Who Makes Bobsled rules?

Bobsled rules are made by the International Bobsleigh and Skeleton Federation (IBSF). The IBSF creates rules for all bobsleigh and skeleton competitions at the European Championships, World Championships, World Cup, and Winter Olympics. More information about how the IBSF came about and the structure of their organization is described below.

The IBSF was created in 1923 when delegates from Great Britain, France, Switzerland, Canada and the United States agreed to conditions of the organisation in Paris, France.

The original name for the organization was the Fédération Internationale de Bobsleigh et de Tobogganing (FIBT) but changed this was changed to IBSF in 2015. The organization currently acts as an overarching organization for 14 national bobsleigh and skeleton associations.

How did the FIBT come about? The growth of bobsledding as a sport and early competitions in countries such as Switzerland required better regulations and fairness by the early 1900s. Competitions on natural tracks in places like St Moritz in Switzerland were happening but the rules were often ad-hoc. The making of the FIBT in 1923 was a reaction to a more transparent and consistent approach to the rules of the sport. The FIBT was included into the International Olympic Committee (IOC) and other international sled organizations from across Europe were also absorbed into the FIBT. A separate section for Luge competitors was also created but was stopped when the FIL left the FIBT in 1957.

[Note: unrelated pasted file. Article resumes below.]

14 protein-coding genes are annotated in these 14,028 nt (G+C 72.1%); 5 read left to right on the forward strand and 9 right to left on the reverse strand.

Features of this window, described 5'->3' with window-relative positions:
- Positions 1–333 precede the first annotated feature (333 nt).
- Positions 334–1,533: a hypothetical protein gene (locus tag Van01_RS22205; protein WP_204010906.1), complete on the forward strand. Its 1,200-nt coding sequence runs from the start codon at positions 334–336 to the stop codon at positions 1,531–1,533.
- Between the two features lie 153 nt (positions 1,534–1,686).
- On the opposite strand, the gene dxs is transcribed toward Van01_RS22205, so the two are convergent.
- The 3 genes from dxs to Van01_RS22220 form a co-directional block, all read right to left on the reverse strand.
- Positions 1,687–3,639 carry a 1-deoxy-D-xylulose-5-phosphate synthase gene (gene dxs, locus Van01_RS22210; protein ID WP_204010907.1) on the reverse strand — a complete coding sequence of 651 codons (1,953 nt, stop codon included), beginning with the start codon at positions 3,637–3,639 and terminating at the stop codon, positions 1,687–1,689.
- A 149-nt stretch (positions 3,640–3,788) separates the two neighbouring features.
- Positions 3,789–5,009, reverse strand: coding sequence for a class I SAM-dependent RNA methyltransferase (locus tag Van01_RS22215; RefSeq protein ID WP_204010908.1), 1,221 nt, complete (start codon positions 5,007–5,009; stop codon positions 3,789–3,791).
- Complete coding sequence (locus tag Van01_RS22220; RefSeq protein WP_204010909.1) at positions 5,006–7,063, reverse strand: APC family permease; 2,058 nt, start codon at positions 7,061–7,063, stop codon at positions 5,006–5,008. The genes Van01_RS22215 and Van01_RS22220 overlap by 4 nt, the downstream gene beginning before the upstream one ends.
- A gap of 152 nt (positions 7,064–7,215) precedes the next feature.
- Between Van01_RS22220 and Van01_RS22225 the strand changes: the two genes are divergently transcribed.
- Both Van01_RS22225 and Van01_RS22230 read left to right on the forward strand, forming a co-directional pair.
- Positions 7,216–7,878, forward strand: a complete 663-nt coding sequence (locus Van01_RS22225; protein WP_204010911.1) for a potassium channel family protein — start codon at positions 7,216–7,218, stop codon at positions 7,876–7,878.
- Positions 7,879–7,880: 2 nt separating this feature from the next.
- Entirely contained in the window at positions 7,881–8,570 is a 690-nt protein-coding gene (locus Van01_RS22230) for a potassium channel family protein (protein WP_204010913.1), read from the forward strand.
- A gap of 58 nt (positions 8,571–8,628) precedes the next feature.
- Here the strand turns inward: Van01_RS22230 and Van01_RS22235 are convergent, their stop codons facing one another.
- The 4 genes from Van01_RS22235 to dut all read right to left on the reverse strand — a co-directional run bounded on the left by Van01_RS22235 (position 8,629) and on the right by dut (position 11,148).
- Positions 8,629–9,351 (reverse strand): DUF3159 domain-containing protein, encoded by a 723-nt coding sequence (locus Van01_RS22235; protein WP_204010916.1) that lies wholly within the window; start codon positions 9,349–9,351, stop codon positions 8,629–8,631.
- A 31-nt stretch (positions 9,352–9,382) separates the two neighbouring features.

Skeleton had been a popular winter sport in Switzerland and Austria since the late 1800s. The 1926 FIBT approved skeleton as a Winter Olympic sport and it became part of the 1928 Winter Olympics in St. Moritz. Skeleton returned to the Olympics when in 1948.

Skeleton went into obscurity because luge replaced it at the 1954 IOC meeting in Athens, Greece, The sport became more obscure as result. However, it made a resurgence beginning in the 1970s and the FIBT started promoting skeleton training schools by 1986. Skeleton reappeared at the 2002 Games in Salt Lake City.

The IBSF is a truly international body that considers the rules of skeleton and bobsledding. The responsibility for competitor safety and fairness in competitions are some of the main reasons for the organization. The organisation also deal extensively with anti doping and takes the matter very seriously. The IBSF will continue to evolve as the sport changes and competitors or the public’s expectations change over time.